Lennox Island’s new kitchen serves healthy meals and a sense of community

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Tabatha Bernard enjoys having lunch at her new favorite spot on Lennox Island, called Sweetgrass Gathering Kitchen.

It was opened two months ago and Bernard comes here almost every day it’s open because of the affordable meals at only $5.

The kitchen has become a community center for local residents, in his eyes.

“It’s very important for our First Nation to be able to come together,” she said. “We are people who like to get together, people who like to discuss, see how we are doing, help each other.”

Laughter and chatter filled the small dining room when CBC News recently visited. Everyone seemed to know everyone. They wondered about the family and talked about what was happening in the community.

“It’s great to be able to come here and know that you’re going to meet your cousin, you’re going to meet your friend,” Bernard said.

Lennox Island resident Tabatha Bernard says she comes to the kitchen almost every day when it’s open. (Thinh Nguyen/CBC)

Freshly cooked meals daily

Bernard said the delicious, freshly prepared food also keeps her coming back. It is prepared by the kitchen’s lead cook, David McEwen.

The specialties that day were a grilled cheese sandwich and homemade vegetable soup, stuffed with tomatoes, carrots and beans. Most of these vegetables are grown directly on Lennox Island.

McEwen was in the kitchen baking the sandwiches and preparing servings of soup for those who pre-ordered.

At the same time, he was preparing the moose stew for the next day. The smell of stew, enriched with garlic, bay leaves and spices, filled the air.

Lead cook David McEwen says he’s seeing an increase in demand for meals in the kitchen. (Thinh Nguyen/CBC)

“I have moose meat, which I marinate for eight hours in a slow cooker, so it will be super tender,” he said. “It’s a real treat.”

McEwen said he gets great reviews from his customers, who are not just band members, but also people from nearby communities.

He said there were days when the demand for food was so high the kitchen couldn’t keep up.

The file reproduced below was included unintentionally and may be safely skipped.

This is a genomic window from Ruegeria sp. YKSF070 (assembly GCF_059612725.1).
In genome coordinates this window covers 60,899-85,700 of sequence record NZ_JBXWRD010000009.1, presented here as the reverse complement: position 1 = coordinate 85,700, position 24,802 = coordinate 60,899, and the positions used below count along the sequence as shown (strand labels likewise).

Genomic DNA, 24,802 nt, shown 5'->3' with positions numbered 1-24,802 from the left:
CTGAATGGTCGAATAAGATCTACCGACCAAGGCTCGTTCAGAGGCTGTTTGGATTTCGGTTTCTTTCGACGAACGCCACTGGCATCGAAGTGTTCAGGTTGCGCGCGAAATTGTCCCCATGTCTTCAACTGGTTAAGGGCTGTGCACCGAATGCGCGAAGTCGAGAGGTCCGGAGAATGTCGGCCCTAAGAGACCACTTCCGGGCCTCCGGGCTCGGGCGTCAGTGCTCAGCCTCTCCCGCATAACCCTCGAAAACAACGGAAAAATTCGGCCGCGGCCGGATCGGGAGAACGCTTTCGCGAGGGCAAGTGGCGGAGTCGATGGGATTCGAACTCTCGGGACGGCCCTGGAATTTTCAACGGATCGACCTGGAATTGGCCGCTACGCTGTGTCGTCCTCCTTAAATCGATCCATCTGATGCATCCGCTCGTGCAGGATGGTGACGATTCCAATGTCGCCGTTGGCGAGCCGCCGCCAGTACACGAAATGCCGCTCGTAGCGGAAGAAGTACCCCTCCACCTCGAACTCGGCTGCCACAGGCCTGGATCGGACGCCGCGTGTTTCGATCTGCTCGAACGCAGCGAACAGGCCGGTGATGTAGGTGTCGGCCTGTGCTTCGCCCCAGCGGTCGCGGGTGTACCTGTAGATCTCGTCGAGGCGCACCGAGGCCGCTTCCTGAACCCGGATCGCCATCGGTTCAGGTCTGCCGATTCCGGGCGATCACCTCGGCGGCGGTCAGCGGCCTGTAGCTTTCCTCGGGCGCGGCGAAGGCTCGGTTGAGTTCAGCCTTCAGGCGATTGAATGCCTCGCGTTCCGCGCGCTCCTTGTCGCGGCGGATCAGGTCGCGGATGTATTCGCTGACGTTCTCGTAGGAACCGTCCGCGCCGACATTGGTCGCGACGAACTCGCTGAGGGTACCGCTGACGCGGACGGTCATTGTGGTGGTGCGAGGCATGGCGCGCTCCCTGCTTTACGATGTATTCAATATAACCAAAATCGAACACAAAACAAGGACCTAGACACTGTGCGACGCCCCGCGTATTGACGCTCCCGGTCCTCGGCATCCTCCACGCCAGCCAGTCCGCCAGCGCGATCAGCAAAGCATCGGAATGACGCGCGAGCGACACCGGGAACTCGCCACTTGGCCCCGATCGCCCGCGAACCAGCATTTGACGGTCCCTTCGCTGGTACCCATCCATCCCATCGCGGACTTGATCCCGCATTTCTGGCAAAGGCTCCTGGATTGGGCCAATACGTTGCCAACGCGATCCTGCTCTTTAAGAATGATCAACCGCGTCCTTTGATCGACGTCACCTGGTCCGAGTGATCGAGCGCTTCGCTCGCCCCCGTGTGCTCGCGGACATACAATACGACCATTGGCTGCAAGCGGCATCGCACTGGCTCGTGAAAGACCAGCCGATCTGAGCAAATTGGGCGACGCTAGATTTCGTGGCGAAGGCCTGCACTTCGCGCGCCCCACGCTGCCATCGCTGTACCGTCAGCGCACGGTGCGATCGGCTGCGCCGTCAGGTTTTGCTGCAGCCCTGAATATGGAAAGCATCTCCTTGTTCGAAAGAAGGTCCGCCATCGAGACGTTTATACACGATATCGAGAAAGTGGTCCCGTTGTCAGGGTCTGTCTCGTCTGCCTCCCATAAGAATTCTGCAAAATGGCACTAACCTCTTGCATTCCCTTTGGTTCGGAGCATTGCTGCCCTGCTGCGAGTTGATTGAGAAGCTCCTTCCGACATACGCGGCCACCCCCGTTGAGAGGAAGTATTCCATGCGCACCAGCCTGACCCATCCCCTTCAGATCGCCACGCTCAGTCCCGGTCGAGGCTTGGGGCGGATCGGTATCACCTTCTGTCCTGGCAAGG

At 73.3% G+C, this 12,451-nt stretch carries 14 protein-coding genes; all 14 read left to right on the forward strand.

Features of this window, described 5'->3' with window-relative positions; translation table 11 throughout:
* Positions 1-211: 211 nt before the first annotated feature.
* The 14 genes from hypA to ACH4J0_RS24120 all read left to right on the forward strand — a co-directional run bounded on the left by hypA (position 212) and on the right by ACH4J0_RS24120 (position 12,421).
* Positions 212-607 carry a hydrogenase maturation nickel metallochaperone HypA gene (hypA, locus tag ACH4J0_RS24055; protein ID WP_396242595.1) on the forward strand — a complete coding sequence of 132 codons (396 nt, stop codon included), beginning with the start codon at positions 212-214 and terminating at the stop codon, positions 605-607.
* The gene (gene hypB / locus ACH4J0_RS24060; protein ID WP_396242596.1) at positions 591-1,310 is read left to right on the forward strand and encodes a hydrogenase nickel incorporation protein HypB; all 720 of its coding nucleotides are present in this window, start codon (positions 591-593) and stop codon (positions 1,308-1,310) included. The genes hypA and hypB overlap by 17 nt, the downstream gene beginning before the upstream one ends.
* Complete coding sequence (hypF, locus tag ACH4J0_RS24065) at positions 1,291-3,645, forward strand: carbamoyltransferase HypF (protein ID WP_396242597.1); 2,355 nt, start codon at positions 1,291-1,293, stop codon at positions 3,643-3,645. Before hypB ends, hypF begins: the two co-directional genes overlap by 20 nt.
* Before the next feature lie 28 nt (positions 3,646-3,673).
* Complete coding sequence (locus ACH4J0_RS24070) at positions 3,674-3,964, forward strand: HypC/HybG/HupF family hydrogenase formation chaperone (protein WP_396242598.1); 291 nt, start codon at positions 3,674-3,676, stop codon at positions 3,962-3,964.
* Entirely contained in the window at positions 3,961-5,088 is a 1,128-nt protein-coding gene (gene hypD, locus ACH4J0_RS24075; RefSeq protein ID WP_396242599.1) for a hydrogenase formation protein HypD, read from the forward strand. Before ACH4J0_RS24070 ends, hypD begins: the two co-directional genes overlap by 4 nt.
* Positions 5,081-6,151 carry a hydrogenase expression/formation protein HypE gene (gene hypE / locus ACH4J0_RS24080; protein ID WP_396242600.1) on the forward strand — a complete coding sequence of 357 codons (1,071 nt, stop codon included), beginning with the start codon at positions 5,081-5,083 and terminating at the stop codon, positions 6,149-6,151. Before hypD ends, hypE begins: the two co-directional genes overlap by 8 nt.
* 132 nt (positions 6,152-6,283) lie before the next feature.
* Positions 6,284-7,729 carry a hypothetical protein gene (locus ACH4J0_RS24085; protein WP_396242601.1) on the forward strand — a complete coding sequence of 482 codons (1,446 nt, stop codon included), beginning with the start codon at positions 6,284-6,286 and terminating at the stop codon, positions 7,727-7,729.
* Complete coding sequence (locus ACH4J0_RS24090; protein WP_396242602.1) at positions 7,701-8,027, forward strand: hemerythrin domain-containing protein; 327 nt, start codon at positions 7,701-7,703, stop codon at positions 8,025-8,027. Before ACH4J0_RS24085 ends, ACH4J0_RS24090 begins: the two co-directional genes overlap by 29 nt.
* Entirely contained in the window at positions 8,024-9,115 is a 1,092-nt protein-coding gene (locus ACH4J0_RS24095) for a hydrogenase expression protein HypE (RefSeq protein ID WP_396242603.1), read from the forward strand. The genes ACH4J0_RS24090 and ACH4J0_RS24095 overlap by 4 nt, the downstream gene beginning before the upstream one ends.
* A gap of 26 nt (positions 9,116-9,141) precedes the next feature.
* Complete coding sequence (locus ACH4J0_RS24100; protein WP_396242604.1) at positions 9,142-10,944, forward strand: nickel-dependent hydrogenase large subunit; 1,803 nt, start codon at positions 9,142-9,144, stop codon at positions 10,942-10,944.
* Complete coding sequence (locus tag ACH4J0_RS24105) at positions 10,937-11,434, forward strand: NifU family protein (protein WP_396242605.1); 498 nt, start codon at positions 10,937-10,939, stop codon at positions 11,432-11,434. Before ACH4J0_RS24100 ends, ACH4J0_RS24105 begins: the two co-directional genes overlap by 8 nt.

We had a few of those days where we just had to scratch the pot.—David McEwen

“We had to close it – within 45 minutes it was sold out. We’ve sold over 70 meals. And when you plan for 50 and you get 70, that’s a big jump. And that was wonderful. We had a few of those days when we just had to scratch the pot,” he said.

“It gives me great pleasure to see so many people happy, knowing that they get a square meal a day. Sometimes they are less fortunate, they have no cooking experience, and having homemade food is something I can’t like to describe.”

“A good start”

Leslie Labobe is a member of the community and comes to the kitchen regularly.

It’s walking distance for him. He said access to fresh, home-cooked food is important for people here, especially those living with diabetes like himself.

The condition led to him needing to have some toes amputated, as well as suffering from partial kidney failure. Here in the kitchen, he said he can enjoy healthy, balanced meals that “hit all the food groups.”

“Everything is made from scratch and not everything is from a can and it’s not from a bottle.”

All food in the kitchen is cooked fresh, like the moose stew pictured here. (Thinh Nguyen/CBC)

Labobe said the centuries since colonization have deprived indigenous peoples of traditional knowledge about food and nutrition, and cooking is the first step to reclaiming that knowledge.

“We were never exposed to alcohol or processed foods that are so easy and accessible” before Europeans arrived in what is now called North America, he said. .

“So it’s a good start here, teaching our people that it’s home-cooked food here. And you know when a person likes the food because it always comes back.

“Once you’ve tried the food, you’re probably back the second, third, fourth time.”

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